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Work Out @ Work

No stapler toss or desk-press required

By Micaela Whitworth

Sitting for a long, uninterrupted period of time is linked to cardiovascular disease, obesity, high blood pressure, type 2 diabetes and abnormal cholesterol levels. Unfortunately, for most of us, a typical day consists of sitting on our butts an average of 10 to 12 hours.

Jump for joy, because between emails, conference calls, meetings and commuting, you can find time for fitness. Just because you can’t make it to the gym doesn’t mean you don’t have opportunities throughout the day to get your heart pumping and muscles burning.

The cumulative benefits of many shorter bouts of exercise still counts towards the recommended 30 minutes of daily physical activity. Here are a few tips to keep you moving throughout the day, even at your desk.

Upper Body:

Work your upper body by placing both hands on chair arms. Slowly lift butt off the chair. Slowly lower yourself back down; stop short of the seat; hold a few seconds. Do 15 times. Repeat throughout the day for as many sets as possible. Helps improve upper body strength, creates postural awareness.

Lower Body:

Strengthen your glutes and improve lower body stability with one-legged squats each time you leave your chair. Hold on to your desk for support. Extend one leg out. Attempt to stand up from your chair, then lower yourself back down in a controlled manner. Repeat on the other side. Build on reps and sets throughout the day.

Core Strength:

From your chair, contract your abdomen as much as you can and attempt to lift one foot off the floor. Use the strength of your core. Slowly, and in a controlled manner, lower your leg back down. Repeat five to 10 times on each side as often as possible throughout the day.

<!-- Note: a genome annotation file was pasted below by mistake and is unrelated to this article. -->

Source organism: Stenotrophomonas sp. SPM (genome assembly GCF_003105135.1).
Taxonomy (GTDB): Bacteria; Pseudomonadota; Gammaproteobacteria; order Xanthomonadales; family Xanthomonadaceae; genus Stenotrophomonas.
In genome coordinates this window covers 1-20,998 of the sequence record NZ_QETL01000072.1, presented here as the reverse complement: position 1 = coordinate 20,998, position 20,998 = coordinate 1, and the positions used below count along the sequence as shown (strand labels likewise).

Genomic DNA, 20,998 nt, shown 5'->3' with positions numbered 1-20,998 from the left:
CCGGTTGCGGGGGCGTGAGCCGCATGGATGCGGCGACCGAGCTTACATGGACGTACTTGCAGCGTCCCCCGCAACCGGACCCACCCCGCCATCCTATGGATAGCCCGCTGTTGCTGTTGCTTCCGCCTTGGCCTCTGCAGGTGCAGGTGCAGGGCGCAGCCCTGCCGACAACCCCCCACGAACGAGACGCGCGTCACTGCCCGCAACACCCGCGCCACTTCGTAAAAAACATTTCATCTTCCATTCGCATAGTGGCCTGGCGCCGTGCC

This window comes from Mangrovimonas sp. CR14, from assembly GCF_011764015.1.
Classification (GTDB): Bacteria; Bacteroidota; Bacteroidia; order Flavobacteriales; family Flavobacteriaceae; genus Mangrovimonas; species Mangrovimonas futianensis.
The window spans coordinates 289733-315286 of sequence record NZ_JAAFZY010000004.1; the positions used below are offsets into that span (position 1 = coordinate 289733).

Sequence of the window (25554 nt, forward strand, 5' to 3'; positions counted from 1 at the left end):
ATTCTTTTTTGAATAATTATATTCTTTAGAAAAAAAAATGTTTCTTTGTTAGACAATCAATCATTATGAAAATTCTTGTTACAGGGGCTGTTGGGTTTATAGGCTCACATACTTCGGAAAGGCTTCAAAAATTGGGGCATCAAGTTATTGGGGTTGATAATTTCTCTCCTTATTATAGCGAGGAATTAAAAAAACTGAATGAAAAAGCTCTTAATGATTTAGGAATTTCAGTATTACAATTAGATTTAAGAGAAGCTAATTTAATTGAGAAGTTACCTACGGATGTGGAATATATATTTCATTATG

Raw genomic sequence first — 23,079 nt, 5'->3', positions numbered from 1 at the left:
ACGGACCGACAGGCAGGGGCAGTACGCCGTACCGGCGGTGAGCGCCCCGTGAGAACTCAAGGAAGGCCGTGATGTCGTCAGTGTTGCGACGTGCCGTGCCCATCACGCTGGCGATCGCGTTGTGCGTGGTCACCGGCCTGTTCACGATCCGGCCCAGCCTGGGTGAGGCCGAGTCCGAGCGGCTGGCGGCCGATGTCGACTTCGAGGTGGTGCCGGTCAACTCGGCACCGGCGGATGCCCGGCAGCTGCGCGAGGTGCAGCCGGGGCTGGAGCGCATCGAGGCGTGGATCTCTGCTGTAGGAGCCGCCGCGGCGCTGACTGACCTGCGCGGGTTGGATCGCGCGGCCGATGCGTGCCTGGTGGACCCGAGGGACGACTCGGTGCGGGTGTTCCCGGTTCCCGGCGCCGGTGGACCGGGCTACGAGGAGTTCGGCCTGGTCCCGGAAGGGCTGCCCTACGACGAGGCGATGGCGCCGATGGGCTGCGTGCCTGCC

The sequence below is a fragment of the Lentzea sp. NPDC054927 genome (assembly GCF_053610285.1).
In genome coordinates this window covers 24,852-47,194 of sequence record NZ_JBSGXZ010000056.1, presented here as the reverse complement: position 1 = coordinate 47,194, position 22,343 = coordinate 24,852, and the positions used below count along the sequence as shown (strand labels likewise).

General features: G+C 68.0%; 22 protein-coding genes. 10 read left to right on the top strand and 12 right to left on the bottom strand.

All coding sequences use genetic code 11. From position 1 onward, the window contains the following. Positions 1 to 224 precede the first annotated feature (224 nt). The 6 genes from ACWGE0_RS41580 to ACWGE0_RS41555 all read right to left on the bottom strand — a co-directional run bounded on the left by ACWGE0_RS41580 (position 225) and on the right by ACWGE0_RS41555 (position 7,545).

Posture:

Sit up straight, contract your abdomen, depress your shoulders down and try to touch shoulder blades. Hold for one to five seconds. Relax. Repeat.

Stairobics:

Every office has at least one staircase if not multiple sets. Make the most of your office’s architecture and get climbing. A recent study conducted by the University College Dublin Institute for Sport & Health concluded that climbing stairs throughout the day can increase your aerobic fitness and reduce harmful LDL cholesterol. Quick interval training won’t take more than two minutes of your time and can improve your aerobic capacity by up to 17 percent.

Burn Bonus Calories:

Park a few blocks away from the office. Get in extra cardio before and after work.
Get up and go. Speak with colleagues in person as opposed to emailing or calling.
Take a 30-minute walk (or as long as permitted) on your lunch break.

Micaela Whitworth is a personal trainer and certified medical exercise specialist. Catch Micaela extol the virtues of physical fitness on Montreal’s Global TV news affiliate.

Fall 2013, Vol 5 N°4

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